The latest Soapbox Science mini-series focuses on the role of mentors in science. Tying in with this year’s Lindau Nobel Laureate meeting, where almost 600 young scientists have the opportunity to meet each other and 25 Nobel laureates, we’ll be looking at the importance of supportive relationships and role models. We’ll hear from a mix of mentors, mentees and projects set up to support scientists and we aim to explore not just the positive examples of good mentoring but what can happen when these key relationships are absent or break down. For more discussions around this year’s Lindau meeting, check out the Lindau Nobel Community site.
Dr. Meghan Groome is the Director of K12 Science Education and Science & the City at the New York Academy of Sciences. Dr. Groome joined the Academy in July of 2010 after spending three years as a special projects consultant to the American Museum of Natural History. Previous, Dr. Groome was a Senior Policy Analyst with the National Governors Association and co-authored Building a STEM Agenda, a framework for states and large organizations to improve their science education pipelines from birth through graduate school. Dr. Groome completed her PhD at Teachers College Columbia University in Science Education with a focus on urban science education. During graduate school, Dr. Groome co-founded uPublic, an education consulting company focused on local, national, and international education reforms. Dr. Groome graduated from The Colorado College in 2000 with a major in biology and theater and is a certified science teacher with experience teaching PreK through Graduate school.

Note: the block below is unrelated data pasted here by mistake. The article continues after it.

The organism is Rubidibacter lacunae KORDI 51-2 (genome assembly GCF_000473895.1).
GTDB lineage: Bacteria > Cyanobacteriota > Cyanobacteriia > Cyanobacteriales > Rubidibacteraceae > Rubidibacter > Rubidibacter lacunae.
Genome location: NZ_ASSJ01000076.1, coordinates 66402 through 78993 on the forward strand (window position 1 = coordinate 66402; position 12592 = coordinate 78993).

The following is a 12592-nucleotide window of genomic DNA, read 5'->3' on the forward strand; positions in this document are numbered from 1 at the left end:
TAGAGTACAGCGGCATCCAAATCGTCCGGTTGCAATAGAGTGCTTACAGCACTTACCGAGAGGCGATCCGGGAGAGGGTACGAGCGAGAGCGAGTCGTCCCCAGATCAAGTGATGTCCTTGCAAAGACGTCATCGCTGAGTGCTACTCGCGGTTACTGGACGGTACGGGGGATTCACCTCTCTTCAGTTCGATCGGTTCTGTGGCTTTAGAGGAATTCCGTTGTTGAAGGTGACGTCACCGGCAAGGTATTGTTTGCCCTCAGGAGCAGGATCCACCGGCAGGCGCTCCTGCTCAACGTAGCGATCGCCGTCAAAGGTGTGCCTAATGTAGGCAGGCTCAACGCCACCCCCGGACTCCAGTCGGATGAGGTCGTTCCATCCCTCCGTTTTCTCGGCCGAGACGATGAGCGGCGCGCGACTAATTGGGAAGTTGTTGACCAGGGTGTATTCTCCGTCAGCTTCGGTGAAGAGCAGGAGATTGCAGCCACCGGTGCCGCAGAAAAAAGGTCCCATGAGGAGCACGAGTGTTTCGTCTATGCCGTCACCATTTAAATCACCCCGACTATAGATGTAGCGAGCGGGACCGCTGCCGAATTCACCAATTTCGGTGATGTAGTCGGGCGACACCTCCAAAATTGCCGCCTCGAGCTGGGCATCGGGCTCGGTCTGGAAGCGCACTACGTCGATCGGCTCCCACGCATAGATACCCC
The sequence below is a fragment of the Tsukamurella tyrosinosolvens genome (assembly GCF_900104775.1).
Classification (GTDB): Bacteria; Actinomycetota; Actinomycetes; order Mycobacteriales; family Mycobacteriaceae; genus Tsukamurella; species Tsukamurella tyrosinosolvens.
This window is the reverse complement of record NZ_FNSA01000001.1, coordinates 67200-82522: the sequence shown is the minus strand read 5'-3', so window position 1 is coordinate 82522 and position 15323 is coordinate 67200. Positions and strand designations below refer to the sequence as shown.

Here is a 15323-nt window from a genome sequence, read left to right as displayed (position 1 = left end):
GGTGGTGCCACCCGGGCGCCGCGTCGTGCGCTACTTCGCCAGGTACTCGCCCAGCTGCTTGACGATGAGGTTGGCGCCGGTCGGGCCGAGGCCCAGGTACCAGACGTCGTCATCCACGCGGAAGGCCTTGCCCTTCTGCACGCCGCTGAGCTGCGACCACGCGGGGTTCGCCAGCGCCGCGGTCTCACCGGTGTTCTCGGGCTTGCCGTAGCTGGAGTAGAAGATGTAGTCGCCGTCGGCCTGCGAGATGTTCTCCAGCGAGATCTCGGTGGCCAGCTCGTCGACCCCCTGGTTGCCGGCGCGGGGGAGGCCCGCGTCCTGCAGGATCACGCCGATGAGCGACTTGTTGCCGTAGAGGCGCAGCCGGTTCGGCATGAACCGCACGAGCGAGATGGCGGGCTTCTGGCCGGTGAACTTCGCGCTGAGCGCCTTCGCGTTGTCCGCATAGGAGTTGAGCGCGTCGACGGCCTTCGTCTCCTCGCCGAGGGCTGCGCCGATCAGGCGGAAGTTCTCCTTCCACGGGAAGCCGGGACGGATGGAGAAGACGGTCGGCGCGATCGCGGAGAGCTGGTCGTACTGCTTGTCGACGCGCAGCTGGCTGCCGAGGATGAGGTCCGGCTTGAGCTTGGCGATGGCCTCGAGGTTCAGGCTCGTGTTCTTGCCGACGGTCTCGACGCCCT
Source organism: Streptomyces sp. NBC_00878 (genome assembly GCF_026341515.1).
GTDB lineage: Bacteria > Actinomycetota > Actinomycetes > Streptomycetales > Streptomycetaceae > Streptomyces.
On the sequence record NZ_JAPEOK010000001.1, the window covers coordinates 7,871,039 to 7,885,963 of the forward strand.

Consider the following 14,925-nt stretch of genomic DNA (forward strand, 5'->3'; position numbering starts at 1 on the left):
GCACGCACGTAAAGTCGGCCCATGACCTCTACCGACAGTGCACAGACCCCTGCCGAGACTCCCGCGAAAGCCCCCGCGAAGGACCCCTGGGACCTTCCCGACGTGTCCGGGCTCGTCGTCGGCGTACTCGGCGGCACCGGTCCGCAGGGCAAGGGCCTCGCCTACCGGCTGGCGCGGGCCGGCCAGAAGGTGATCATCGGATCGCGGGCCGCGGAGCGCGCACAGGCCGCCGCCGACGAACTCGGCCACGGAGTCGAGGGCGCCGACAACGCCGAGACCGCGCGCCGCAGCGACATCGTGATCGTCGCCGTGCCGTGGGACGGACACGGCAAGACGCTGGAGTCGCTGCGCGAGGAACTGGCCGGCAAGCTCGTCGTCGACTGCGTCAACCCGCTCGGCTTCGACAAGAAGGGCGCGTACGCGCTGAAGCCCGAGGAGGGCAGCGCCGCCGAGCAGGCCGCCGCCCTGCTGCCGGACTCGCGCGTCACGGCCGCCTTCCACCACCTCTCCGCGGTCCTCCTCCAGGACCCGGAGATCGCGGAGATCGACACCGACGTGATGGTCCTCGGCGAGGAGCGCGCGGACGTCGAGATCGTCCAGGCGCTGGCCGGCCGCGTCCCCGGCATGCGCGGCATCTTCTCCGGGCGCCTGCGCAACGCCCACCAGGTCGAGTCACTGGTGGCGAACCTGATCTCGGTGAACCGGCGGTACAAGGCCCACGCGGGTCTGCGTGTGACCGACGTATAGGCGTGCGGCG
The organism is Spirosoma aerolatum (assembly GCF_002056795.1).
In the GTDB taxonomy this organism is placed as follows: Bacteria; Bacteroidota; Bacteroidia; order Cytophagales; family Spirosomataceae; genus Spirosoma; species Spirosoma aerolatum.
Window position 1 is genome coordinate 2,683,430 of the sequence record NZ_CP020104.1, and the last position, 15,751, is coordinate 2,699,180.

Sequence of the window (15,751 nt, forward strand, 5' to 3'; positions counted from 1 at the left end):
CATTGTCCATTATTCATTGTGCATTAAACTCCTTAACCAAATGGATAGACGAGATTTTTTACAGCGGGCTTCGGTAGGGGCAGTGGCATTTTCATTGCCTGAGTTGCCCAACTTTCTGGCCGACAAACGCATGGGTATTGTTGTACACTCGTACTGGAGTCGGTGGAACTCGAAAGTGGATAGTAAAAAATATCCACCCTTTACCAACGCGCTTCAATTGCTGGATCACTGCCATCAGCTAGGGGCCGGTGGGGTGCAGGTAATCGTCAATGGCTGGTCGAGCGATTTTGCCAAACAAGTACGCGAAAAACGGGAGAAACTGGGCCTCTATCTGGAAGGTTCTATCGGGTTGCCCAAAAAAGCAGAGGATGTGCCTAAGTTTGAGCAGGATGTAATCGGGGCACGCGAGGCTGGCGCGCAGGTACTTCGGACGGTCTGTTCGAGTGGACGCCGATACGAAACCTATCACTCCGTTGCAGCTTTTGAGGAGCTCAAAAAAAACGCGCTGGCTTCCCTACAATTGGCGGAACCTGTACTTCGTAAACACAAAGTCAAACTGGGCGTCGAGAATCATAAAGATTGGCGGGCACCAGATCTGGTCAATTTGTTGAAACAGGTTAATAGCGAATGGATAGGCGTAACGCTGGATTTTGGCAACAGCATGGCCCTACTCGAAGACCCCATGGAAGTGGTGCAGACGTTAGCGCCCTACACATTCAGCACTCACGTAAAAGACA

In December 2011, the New York Academy of Sciences launched the Women in Science Initiative to honor the anniversary of Marie Curie’s second Nobel Prize. Of the 549 times the prize has been awarded, it has been given to only 43 women, 15 of them in the field of science.[i] “If the Nobel Prize is the ultimate measure of success and women are still in the vast minority of Laureates, then how are women stacking up versus men while en route to the zenith of their careers?”
In the past three decades, there has been significant progress in the representation of women in science.[ii],[iii] Between 1966 and 1995, the proportion of science and engineering bachelor degrees awarded to women almost doubled, rising from 25% to 47%, while the proportion of women receiving PhDs in various disciplines steadily increased as well. For instance, in the 1960s 16% of biology PhDs went to women and by the 1990s this number reached 40%. In other scientific disciplines such as chemistry, geosciences, and engineering a similar trend has been observed. In contrast, women are less than half as likely to be employed in science and engineering jobs and earn approximately 20% less compared with men in similar positions.[iv]